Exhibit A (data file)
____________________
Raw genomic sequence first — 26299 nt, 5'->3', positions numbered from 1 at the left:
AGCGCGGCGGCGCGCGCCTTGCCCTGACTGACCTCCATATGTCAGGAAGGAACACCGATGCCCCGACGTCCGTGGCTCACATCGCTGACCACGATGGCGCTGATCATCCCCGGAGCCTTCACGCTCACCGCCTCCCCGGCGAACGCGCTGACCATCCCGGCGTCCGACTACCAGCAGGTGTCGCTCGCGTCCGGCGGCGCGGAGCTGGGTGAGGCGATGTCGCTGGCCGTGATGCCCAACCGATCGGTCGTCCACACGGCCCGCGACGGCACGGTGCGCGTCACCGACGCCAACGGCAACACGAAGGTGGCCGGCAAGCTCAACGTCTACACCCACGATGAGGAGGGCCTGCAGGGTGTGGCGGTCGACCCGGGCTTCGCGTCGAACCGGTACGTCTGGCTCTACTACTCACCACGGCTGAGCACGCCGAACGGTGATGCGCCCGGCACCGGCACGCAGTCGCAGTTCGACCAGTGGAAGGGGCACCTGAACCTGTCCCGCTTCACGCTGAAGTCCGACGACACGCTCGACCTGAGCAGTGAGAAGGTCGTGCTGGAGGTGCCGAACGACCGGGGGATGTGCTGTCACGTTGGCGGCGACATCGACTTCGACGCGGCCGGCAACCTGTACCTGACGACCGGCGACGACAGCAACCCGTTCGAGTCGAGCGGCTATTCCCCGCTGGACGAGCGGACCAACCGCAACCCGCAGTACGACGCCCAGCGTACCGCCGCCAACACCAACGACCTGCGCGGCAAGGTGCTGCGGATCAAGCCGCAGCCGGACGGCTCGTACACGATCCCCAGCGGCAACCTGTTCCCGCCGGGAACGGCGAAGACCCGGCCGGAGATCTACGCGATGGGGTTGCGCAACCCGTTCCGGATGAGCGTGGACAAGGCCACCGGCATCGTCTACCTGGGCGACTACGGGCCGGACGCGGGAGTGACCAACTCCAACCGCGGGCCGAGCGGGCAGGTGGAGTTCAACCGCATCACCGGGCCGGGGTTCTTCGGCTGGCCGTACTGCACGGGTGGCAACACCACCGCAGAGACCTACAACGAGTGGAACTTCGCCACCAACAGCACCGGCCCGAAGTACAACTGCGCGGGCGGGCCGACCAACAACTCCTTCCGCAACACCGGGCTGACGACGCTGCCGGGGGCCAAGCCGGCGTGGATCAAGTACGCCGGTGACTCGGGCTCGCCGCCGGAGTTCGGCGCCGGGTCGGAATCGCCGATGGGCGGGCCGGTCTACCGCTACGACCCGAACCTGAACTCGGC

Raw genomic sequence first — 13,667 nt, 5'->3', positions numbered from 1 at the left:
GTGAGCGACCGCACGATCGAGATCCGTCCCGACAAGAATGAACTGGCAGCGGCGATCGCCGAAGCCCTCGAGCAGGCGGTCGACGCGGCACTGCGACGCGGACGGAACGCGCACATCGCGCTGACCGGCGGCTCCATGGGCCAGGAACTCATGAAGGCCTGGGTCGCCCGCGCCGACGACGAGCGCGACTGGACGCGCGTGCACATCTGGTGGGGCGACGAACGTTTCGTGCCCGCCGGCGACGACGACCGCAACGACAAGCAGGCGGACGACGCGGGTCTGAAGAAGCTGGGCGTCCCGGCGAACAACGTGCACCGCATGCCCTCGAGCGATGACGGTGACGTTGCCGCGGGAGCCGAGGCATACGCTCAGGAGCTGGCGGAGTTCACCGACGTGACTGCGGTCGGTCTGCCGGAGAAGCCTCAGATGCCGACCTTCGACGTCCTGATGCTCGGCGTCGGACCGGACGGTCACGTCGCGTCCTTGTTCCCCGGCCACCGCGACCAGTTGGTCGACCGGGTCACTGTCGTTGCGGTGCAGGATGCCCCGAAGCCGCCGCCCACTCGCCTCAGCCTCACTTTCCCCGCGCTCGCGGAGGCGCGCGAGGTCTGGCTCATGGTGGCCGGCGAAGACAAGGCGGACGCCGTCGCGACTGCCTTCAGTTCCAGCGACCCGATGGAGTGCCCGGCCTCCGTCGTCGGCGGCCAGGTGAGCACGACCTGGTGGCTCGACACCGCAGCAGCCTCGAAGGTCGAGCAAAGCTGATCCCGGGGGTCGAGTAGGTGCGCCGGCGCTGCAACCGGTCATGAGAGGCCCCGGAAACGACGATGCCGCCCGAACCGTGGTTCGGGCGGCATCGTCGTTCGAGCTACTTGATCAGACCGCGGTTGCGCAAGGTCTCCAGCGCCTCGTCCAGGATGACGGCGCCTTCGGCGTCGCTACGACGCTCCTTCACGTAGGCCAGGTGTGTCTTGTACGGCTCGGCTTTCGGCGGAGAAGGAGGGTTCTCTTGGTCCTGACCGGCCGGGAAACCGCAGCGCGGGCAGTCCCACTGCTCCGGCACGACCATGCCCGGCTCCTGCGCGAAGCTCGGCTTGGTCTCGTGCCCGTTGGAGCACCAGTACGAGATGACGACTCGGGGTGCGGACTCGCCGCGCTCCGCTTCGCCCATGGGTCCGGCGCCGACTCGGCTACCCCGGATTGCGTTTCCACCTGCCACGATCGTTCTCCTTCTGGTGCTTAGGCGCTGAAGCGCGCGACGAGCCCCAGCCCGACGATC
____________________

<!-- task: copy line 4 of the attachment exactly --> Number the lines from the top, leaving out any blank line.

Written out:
GTGAGCGACCGCACGATCGAGATCCGTCCCGACAAGAATGAACTGGCAGCGGCGATCGCCGAAGCCCTCGAGCAGGCGGTCGACGCGGCACTGCGACGCGGACGGAACGCGCACATCGCGCTGACCGGCGGCTCCATGGGCCAGGAACTCATGAAGGCCTGGGTCGCCCGCGCCGACGACGAGCGCGACTGGACGCGCGTGCACATCTGGTGGGGCGACGAACGTTTCGTGCCCGCCGGCGACGACGACCGCAACGACAAGCAGGCGGACGACGCGGGTCTGAAGAAGCTGGGCGTCCCGGCGAACAACGTGCACCGCATGCCCTCGAGCGATGACGGTGACGTTGCCGCGGGAGCCGAGGCATACGCTCAGGAGCTGGCGGAGTTCACCGACGTGACTGCGGTCGGTCTGCCGGAGAAGCCTCAGATGCCGACCTTCGACGTCCTGATGCTCGGCGTCGGACCGGACGGTCACGTCGCGTCCTTGTTCCCCGGCCACCGCGACCAGTTGGTCGACCGGGTCACTGTCGTTGCGGTGCAGGATGCCCCGAAGCCGCCGCCCACTCGCCTCAGCCTCACTTTCCCCGCGCTCGCGGAGGCGCGCGAGGTCTGGCTCATGGTGGCCGGCGAAGACAAGGCGGACGCCGTCGCGACTGCCTTCAGTTCCAGCGACCCGATGGAGTGCCCGGCCTCCGTCGTCGGCGGCCAGGTGAGCACGACCTGGTGGCTCGACACCGCAGCAGCCTCGAAGGTCGAGCAAAGCTGATCCCGGGGGTCGAGTAGGTGCGCCGGCGCTGCAACCGGTCATGAGAGGCCCCGGAAACGACGATGCCGCCCGAACCGTGGTTCGGGCGGCATCGTCGTTCGAGCTACTTGATCAGACCGCGGTTGCGCAAGGTCTCCAGCGCCTCGTCCAGGATGACGGCGCCTTCGGCGTCGCTACGACGCTCCTTCACGTAGGCCAGGTGTGTCTTGTACGGCTCGGCTTTCGGCGGAGAAGGAGGGTTCTCTTGGTCCTGACCGGCCGGGAAACCGCAGCGCGGGCAGTCCCACTGCTCCGGCACGACCATGCCCGGCTCCTGCGCGAAGCTCGGCTTGGTCTCGTGCCCGTTGGAGCACCAGTACGAGATGACGACTCGGGGTGCGGACTCGCCGCGCTCCGCTTCGCCCATGGGTCCGGCGCCGACTCGGCTACCCCGGATTGCGTTTCCACCTGCCACGATCGTTCTCCTTCTGGTGCTTAGGCGCTGAAGCGCGCGACGAGCCCCAGCCCGACGATC